A Gram-negative, pleomorphic, extremely halophilic archaeon, designated strain XH-70T, was isolated from the saline Lake Xilinhot, in Inner Mongolia, China. It formed small (0.9–1.5 mm), red-pigmented, elevated colonies on agar medium. The strain required at least 2.5 M NaCl and 5 mM Mg2+ for growth. The 16S rRNA gene sequence analysis indicated that strain XH-70T belongs to the family Halobacteriaceae, showing 99.5 % similarity to the type strain of Halovivax asiaticus and 94.7 and 94.6 % similarity, respectively, to the type strains of Natronococcus amylolyticus and Natronococcus occultus. Polar lipid analysis supported the placement of strain XH-70T in the genus Halovivax. DNA–DNA hybridization studies (32 % with Halovivax asiaticus CGMCC 1.4248T), as well as biochemical and physiological characterization, allowed strain XH-70T to be differentiated from Halovivax asiaticus. A novel species, Halovivax ruber sp. nov., is therefore proposed to accommodate this strain. The type strain is XH-70T (=CGMCC 1.6204T=DSM 18193T=JCM 13892T).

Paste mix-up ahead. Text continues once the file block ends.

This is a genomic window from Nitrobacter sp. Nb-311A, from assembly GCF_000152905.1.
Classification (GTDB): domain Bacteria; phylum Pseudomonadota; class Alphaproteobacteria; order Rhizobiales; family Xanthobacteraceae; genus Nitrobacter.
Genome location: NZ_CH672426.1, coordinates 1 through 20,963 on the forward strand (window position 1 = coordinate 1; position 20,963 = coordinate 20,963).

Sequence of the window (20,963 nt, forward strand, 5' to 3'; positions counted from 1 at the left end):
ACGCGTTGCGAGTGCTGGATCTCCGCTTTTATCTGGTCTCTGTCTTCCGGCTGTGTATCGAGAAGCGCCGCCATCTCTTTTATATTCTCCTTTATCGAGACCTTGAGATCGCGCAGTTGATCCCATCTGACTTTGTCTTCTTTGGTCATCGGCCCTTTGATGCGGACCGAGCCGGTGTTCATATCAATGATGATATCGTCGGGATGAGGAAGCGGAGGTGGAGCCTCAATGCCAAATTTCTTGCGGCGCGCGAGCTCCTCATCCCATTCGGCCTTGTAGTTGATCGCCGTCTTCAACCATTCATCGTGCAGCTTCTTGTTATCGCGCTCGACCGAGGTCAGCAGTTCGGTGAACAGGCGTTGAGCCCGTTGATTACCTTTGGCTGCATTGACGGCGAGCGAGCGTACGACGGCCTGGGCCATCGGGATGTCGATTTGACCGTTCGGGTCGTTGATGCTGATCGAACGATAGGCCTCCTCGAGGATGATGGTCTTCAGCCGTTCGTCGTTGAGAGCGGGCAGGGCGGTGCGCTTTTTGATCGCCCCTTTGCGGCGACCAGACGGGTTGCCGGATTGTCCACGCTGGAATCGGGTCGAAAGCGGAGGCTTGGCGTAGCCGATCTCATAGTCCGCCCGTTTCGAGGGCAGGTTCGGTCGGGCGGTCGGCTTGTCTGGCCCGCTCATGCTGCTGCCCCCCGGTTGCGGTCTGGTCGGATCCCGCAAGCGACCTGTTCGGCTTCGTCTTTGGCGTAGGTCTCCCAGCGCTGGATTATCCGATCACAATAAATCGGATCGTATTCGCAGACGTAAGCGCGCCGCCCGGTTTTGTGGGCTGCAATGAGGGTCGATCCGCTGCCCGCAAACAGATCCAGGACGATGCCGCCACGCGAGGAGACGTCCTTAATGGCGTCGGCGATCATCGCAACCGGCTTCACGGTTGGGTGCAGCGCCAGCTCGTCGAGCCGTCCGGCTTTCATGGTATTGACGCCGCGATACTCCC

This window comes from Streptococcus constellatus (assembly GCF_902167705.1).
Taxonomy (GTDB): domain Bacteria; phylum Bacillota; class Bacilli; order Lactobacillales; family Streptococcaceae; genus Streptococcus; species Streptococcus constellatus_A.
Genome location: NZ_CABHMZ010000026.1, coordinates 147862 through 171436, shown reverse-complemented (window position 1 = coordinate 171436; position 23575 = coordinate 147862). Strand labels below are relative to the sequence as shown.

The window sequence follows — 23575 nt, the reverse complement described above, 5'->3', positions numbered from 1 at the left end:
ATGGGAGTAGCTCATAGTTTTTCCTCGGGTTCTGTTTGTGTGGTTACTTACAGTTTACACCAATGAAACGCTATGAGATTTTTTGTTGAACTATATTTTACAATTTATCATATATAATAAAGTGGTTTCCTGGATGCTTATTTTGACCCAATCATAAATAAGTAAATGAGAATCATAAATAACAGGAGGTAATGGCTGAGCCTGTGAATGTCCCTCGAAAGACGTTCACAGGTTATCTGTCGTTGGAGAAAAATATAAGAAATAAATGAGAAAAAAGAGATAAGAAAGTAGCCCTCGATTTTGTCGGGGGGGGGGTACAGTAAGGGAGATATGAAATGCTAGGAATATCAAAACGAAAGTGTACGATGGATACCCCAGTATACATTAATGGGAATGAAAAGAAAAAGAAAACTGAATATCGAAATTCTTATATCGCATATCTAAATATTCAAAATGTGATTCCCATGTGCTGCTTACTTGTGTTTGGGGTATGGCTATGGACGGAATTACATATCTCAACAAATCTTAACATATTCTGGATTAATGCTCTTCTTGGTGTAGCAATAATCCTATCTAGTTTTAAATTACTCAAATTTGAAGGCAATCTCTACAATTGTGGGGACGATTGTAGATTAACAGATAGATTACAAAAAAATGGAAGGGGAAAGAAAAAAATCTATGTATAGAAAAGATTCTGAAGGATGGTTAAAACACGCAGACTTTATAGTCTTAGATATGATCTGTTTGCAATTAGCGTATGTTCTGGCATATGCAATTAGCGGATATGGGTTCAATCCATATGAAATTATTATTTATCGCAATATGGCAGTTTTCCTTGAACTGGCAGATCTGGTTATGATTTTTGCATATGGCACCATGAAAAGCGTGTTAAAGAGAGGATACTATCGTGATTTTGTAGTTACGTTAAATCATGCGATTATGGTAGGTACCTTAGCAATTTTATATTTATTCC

A Gram-negative, aerobic, neutrophilic and extremely halophilic archaeon (strain AJ201T), isolated from Ayakekum salt lake on the Qinghai–Tibet Plateau, was investigated by a polyphasic approach. The DNA G+C content of strain AJ201T was 65.7 mol%. The major polar lipid profile and phylogenetic analysis based on 16S rRNA gene sequences supported the allocation of the strain to the genus Halorubrum. The results of DNA–DNA hybridizations and physiological and biochemical tests allowed genotypic and phenotypic differentiation of strain AJ201T from closely related species. Therefore, strain AJ201T represents a novel species of the genus Halorubrum, for which the name Halorubrum arcis sp. nov. is proposed. The type strain is strain AJ201T (=CGMCC 1.5343T=JCM 13916T).